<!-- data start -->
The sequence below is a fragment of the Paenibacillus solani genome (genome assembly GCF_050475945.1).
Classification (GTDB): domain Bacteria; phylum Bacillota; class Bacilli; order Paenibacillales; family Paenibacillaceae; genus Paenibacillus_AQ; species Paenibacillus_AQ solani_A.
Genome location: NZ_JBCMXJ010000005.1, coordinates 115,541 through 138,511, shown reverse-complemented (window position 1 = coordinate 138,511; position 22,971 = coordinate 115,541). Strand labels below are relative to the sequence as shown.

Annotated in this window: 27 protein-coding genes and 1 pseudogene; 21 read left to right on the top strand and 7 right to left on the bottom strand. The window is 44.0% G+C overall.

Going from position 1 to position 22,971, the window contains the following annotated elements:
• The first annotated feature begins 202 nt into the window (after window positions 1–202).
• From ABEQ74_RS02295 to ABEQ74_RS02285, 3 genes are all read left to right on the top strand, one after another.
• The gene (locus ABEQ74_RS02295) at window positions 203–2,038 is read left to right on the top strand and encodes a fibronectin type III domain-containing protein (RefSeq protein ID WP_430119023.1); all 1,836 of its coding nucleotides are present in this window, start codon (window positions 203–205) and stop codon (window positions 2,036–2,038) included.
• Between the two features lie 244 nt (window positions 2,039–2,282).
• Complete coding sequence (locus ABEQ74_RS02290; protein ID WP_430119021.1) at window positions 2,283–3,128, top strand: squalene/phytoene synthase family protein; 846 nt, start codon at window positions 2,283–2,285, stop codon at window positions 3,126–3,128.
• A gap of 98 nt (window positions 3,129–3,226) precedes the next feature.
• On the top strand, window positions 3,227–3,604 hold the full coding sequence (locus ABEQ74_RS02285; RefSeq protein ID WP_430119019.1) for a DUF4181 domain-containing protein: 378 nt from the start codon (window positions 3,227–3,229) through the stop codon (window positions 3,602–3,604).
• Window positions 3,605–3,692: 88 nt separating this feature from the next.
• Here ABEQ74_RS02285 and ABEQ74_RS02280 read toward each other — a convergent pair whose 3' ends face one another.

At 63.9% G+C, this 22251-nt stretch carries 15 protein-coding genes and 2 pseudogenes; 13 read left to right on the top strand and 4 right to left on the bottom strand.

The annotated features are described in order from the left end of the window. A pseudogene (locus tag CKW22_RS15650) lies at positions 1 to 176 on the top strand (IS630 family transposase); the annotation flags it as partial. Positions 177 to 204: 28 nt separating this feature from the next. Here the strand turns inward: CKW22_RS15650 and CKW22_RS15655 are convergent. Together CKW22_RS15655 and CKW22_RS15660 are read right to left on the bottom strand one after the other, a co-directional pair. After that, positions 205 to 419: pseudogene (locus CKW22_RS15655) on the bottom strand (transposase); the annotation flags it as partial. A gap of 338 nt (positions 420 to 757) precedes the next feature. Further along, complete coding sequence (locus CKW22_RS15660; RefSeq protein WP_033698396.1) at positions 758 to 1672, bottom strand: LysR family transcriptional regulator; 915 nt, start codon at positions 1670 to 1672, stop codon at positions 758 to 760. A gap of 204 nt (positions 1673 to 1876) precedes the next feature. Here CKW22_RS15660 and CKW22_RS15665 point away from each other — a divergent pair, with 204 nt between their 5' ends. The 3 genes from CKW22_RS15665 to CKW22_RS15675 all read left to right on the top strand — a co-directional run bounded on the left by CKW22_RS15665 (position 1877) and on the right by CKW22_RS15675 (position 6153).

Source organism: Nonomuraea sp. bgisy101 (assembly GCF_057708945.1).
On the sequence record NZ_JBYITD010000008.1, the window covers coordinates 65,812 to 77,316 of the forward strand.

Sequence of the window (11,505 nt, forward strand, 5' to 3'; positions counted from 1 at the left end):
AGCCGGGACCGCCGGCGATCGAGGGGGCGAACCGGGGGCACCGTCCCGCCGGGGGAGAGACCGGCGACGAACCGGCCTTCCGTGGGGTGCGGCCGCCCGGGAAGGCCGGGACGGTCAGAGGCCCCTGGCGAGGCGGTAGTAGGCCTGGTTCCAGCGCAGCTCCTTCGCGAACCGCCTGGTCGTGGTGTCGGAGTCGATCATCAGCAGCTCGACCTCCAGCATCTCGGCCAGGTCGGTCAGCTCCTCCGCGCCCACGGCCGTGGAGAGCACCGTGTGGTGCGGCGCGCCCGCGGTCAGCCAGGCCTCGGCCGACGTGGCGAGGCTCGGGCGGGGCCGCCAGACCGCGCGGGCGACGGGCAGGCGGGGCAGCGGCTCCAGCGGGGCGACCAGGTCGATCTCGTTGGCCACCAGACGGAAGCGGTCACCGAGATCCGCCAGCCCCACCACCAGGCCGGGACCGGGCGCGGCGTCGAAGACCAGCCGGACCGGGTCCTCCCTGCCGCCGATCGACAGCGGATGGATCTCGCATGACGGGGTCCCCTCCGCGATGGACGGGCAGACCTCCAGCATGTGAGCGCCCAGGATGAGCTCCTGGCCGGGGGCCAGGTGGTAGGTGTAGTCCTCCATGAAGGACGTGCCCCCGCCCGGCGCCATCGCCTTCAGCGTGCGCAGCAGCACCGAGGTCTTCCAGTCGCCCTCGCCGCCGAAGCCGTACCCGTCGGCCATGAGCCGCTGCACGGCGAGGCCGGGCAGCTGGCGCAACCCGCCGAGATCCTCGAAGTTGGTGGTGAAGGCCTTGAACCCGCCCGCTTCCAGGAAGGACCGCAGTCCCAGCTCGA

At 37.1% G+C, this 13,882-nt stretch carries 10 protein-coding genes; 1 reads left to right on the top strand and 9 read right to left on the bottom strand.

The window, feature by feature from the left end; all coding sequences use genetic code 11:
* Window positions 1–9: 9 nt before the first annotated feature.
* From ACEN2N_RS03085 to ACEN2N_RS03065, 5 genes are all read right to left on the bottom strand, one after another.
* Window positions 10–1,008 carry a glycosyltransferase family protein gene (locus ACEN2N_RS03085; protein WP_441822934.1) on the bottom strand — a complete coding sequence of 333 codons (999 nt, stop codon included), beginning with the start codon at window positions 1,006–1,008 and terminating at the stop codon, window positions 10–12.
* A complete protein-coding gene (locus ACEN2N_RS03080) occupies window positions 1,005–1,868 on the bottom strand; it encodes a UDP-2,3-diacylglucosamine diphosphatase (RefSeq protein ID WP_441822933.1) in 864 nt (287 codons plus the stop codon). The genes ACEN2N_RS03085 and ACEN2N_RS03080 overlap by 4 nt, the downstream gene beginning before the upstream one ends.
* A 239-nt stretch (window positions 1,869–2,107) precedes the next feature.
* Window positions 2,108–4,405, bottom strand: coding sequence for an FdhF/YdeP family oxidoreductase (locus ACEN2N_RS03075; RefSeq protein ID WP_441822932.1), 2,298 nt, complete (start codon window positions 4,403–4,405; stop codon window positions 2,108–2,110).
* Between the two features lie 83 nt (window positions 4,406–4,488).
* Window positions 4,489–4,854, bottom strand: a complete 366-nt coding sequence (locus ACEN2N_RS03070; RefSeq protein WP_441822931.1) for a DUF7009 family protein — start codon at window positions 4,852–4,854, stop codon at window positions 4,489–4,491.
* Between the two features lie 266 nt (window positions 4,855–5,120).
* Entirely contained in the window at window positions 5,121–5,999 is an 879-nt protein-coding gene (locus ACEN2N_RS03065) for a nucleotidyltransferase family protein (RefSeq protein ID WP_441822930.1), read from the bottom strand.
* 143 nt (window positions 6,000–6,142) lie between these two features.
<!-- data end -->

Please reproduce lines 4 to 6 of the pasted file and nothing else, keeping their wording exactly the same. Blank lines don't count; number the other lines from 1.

Annotated in this window: 27 protein-coding genes and 1 pseudogene; 21 read left to right on the top strand and 7 right to left on the bottom strand. The window is 44.0% G+C overall.

Going from position 1 to position 22,971, the window contains the following annotated elements:
• The first annotated feature begins 202 nt into the window (after window positions 1–202).